Chart Comparison: Insulin Activity and Peak

Insulin TypeOnset of Action
(when it starts to lower blood glucose)
(working at its maximum)
Duration of Action
(how long it can lower blood glucose)
Lispro U-100 (Humalog)Approximately 15 minutes1-2 hours3-6 hours
Lispro U-200 (Humalog 200)Approximately 15 minutes1-2 hours3-6 hours
Aspart (Novolog)Approximately 15 minutes1-2 hours3-6 hours
Glulisine (Apidra)Approximately 20 minutes1-2 hours3-6 hours
Regular U-100 (Novolin R, Humulin R)30-60 minutes2-4 hours6-10 hours
Humulin R Regular U-50030-60 minutes2-4 hoursUp to 24 hours
NPH (Novolin N, Humulin N, ReliOn)2-4 hours4-8 hours10-18 hours
Glargine U-100 (Lantus)1-2 hoursMinimalUp to 24 hours
Glargine U-100 (Basaglar)1-2 hoursMinimalUp to 24 hours
Glargine U-300 (Toujeo)6 hoursNo significant peak24-36 hours
Detemir (Levemir)1-2 hoursMinimal**Up to 24 hours**
Degludec U-100 & U-200 (Tresiba)1-4 hoursNo significant peakAbout 42 hours
Afrezza< 15 minutesApprox. 50 minutes2-3 hours

Source: dLife

Other Common Insulin Prescription Errors

Pharmacists can also confuse insulin drugs with similar sounding non-insulin drugs like where a doctor wrote a prescription for the insulin drug Levemir but the pharmacist mistakenly dispensed Lovonox which is an anticoagulant used to treat blood clots. A mistake like this could kill a person with diabetes.

Another common pharmacy error involves occurs when the prescribing doctor writes an abbreviation for units “u” on the prescription and the pharmacist mistakes the abbreviation for an 0 or 4. Doctors are not supposed to abbreviate the units when filling out prescriptions. However, the use of abbreviations in medical records is widespread and this habit can carry over to prescriptions. It is the responsibility of the pharmacists to contact the prescribing doctor to confirm what drug and amount was actually prescribed.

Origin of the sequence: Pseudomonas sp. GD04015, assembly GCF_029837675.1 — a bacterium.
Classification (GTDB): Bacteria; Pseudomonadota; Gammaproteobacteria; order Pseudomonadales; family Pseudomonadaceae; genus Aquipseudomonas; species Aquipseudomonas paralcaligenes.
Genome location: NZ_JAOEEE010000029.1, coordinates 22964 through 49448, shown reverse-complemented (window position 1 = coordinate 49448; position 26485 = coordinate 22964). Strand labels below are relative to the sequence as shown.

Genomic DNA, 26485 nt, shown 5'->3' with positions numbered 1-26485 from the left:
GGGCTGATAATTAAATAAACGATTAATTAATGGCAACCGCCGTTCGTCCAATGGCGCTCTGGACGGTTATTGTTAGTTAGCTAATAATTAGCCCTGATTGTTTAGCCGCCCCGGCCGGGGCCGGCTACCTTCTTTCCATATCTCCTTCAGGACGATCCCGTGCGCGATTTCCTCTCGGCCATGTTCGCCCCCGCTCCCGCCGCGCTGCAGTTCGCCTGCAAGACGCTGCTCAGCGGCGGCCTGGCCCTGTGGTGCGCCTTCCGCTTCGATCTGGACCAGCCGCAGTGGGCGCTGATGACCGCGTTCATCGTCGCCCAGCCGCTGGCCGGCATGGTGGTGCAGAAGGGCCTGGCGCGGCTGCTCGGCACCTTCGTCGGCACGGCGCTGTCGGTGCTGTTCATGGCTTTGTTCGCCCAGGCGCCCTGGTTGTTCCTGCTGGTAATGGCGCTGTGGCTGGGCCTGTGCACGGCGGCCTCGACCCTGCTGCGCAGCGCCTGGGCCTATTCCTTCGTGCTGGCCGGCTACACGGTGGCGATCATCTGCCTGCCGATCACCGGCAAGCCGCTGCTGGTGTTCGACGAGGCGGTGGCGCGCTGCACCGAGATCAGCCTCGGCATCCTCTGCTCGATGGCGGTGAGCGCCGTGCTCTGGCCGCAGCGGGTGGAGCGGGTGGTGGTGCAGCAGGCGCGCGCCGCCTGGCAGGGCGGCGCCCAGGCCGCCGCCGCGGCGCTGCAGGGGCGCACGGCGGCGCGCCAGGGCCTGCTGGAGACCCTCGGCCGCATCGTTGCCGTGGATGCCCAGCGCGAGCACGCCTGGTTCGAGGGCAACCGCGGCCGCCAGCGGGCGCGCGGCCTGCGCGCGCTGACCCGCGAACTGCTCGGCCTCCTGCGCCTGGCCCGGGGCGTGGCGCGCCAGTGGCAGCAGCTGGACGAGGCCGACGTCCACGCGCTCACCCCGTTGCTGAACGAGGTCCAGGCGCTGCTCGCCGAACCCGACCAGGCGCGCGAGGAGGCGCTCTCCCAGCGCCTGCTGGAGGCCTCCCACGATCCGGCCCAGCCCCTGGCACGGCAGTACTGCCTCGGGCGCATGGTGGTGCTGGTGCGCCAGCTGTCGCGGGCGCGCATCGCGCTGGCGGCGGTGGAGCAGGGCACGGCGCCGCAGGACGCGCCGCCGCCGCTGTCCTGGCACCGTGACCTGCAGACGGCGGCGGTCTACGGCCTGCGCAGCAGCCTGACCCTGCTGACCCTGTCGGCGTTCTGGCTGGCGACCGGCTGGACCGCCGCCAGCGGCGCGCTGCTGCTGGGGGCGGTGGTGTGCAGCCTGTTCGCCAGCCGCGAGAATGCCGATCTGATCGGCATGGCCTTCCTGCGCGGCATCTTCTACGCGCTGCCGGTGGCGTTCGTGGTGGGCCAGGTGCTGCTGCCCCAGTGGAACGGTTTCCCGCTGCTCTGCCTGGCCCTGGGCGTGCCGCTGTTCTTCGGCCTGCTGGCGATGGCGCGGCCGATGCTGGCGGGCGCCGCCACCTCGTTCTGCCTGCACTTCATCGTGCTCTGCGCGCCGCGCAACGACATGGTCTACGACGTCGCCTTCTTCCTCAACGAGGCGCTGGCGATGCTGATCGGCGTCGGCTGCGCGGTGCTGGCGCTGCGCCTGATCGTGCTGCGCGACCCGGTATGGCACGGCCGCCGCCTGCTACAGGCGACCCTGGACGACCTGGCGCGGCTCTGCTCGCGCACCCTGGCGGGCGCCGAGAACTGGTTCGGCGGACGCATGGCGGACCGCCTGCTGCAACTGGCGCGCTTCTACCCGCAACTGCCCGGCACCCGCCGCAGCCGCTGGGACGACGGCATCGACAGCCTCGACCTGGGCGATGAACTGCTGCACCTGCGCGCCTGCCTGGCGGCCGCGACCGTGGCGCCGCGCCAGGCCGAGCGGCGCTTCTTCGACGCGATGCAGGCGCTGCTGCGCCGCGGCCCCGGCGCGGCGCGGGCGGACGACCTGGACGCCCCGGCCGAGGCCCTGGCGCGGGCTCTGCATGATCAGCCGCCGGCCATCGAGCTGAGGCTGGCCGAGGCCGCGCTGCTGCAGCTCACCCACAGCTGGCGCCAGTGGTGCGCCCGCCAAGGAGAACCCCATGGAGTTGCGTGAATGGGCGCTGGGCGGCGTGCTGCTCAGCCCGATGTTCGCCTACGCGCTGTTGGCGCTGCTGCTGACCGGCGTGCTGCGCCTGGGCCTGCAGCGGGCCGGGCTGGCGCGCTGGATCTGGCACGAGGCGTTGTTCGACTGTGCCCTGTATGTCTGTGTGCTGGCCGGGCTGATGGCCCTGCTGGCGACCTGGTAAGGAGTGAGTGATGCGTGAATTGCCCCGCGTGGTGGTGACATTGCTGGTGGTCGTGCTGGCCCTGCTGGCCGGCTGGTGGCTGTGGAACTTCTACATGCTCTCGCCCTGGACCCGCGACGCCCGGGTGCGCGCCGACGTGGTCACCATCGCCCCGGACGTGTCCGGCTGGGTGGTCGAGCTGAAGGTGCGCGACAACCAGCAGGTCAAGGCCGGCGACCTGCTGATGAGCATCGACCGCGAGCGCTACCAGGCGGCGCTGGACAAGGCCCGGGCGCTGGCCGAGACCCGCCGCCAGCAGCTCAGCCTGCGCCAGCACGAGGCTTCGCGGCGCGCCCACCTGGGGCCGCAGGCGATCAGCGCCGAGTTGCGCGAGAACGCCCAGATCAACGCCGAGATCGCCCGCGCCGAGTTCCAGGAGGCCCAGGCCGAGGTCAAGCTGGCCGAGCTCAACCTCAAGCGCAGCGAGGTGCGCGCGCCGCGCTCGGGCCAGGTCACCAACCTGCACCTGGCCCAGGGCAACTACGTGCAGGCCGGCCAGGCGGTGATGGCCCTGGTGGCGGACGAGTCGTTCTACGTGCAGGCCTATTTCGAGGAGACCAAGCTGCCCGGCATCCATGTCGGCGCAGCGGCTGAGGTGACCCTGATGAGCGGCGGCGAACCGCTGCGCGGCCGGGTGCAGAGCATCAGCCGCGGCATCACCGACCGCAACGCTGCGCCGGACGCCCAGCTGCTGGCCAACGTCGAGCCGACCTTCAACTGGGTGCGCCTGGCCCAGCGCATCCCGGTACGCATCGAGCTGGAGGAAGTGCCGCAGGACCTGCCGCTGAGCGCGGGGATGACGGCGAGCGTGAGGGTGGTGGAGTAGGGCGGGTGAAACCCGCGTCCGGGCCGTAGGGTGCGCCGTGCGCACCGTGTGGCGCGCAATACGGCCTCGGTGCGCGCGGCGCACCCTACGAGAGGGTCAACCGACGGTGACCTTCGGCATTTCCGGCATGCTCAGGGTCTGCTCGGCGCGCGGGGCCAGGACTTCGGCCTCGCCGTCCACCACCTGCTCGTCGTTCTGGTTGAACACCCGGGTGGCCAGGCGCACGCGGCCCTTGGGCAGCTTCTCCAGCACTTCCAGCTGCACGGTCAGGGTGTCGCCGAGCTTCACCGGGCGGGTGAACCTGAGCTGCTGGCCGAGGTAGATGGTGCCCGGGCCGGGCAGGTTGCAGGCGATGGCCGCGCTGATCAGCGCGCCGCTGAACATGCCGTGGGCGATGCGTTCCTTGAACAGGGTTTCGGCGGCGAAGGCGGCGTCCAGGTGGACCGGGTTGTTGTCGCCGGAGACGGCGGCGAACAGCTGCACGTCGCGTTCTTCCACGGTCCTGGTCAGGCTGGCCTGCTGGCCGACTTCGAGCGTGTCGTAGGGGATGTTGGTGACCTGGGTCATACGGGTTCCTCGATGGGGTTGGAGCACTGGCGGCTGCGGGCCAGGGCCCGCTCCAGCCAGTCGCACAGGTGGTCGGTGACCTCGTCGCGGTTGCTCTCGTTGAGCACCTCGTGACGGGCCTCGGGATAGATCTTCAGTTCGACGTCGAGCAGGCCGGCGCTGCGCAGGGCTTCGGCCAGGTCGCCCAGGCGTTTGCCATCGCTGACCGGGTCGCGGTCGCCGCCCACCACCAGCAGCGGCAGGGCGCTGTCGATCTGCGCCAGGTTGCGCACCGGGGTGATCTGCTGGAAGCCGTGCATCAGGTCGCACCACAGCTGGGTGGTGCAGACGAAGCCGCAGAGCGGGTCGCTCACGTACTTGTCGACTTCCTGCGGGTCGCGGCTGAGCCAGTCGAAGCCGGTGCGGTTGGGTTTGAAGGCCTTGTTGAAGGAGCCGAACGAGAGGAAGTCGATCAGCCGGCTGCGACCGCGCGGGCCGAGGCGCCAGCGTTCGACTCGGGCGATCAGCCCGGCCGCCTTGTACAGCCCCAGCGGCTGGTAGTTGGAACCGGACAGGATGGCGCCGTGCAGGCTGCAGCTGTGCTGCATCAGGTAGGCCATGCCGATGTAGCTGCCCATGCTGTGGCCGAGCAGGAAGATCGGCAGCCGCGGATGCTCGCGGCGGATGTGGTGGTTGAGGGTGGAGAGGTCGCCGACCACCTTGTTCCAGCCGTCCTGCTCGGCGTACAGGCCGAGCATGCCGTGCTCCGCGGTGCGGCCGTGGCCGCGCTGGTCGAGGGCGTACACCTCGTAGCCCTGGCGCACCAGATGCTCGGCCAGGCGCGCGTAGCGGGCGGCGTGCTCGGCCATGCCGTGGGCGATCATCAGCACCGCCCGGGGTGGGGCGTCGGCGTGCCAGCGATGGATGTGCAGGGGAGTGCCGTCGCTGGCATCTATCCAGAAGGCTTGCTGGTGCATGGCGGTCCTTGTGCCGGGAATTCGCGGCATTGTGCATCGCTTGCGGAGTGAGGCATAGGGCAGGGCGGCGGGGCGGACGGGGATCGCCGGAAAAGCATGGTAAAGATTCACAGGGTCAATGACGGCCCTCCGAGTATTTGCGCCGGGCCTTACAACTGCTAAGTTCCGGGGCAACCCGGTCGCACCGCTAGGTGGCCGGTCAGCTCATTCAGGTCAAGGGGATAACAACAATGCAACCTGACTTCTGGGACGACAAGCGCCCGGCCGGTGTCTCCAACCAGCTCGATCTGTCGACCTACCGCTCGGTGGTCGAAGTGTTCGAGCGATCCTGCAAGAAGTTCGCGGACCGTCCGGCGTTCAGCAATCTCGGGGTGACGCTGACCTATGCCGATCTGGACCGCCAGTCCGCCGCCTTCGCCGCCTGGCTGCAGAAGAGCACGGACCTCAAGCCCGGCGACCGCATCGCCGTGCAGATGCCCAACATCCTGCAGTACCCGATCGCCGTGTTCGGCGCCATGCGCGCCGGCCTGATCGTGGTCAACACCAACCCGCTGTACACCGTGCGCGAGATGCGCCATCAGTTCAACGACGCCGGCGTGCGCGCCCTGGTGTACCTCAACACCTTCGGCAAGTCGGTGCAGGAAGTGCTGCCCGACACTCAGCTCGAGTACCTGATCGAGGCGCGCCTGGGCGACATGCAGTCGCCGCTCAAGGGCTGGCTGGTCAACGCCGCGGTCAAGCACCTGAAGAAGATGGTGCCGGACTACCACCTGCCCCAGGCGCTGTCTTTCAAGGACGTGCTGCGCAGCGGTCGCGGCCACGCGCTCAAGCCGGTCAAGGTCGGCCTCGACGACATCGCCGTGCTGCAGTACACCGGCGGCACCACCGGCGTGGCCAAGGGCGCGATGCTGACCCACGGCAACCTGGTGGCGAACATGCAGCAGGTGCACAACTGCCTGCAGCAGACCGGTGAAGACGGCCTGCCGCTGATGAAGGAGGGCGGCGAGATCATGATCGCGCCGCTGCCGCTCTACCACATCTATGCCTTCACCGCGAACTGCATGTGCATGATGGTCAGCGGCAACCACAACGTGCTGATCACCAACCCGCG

Another cause of insulin overdose deaths involves healthcare workers giving one patient another patient’s insulin. This is very common in large healthcare settings like nursing homes or hospitals that have many patients.

Insulin Prescription Medication Error Medical Malpractice Attorneys

Initial Consultations Are Always Free – No Fee Unless We Recover For You

If you or a loved one experienced a medication injury or prescription overdose injury due to pharmacy negligence call our attorneys today to schedule a free consultation to find out if you are entitled to compensation. Our personal injury accident lawyers have years of experience bringing medical malpractice claims on behalf of clients that were injured due to no fault of their own. It is important to keep all prescription bottles, pills, store receipts, and pharmacy paperwork following a medication injury. We will need this information to build a case against the pharmacy and get you fair compensation for your medical bills, lost wages and pain and suffering.

No matter where you are located, we are just a phone call away. Call our law offices today to schedule a free no-obligation case review and consultation at (508) 588-0422 or click the link below to use our Free Case Evaluation Form.

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Insulin Prescription Medication Errors Medical Malpractice and Personal Injury Attorneys

Our knowledgeable and experienced Greater Boston accident claims and personal injury attorneys at The Law Offices of Gerald J. Noonan are available to assist clients throughout all of Southeast Massachusetts, including but not limited to Plymouth County including Brockton, Plymouth, Bridgewater, Marshfield, Hingham, Duxbury, Wareham, Abington, Rockland, Whitman, Hanson, Holbrook, Middleborough; Norfolk County including Quincy, Stoughton, Dedham, Weymouth, Braintree, Avon, Holbrook, Randolph, Canton, Sharon, Brookline, Franklin; Bristol County including New Bedford, Fall River, Taunton, Attleboro, Mansfield, Westport, Dartmouth, Easton, Raynham, Lakeville, Norton; Cape Cod, Hyannis, Falmouth, Barnstable and the Greater Boston area including Cambridge, Somerville, Medford, Everett, Lawrence, Lynn, Revere, Dorchester, Roxbury.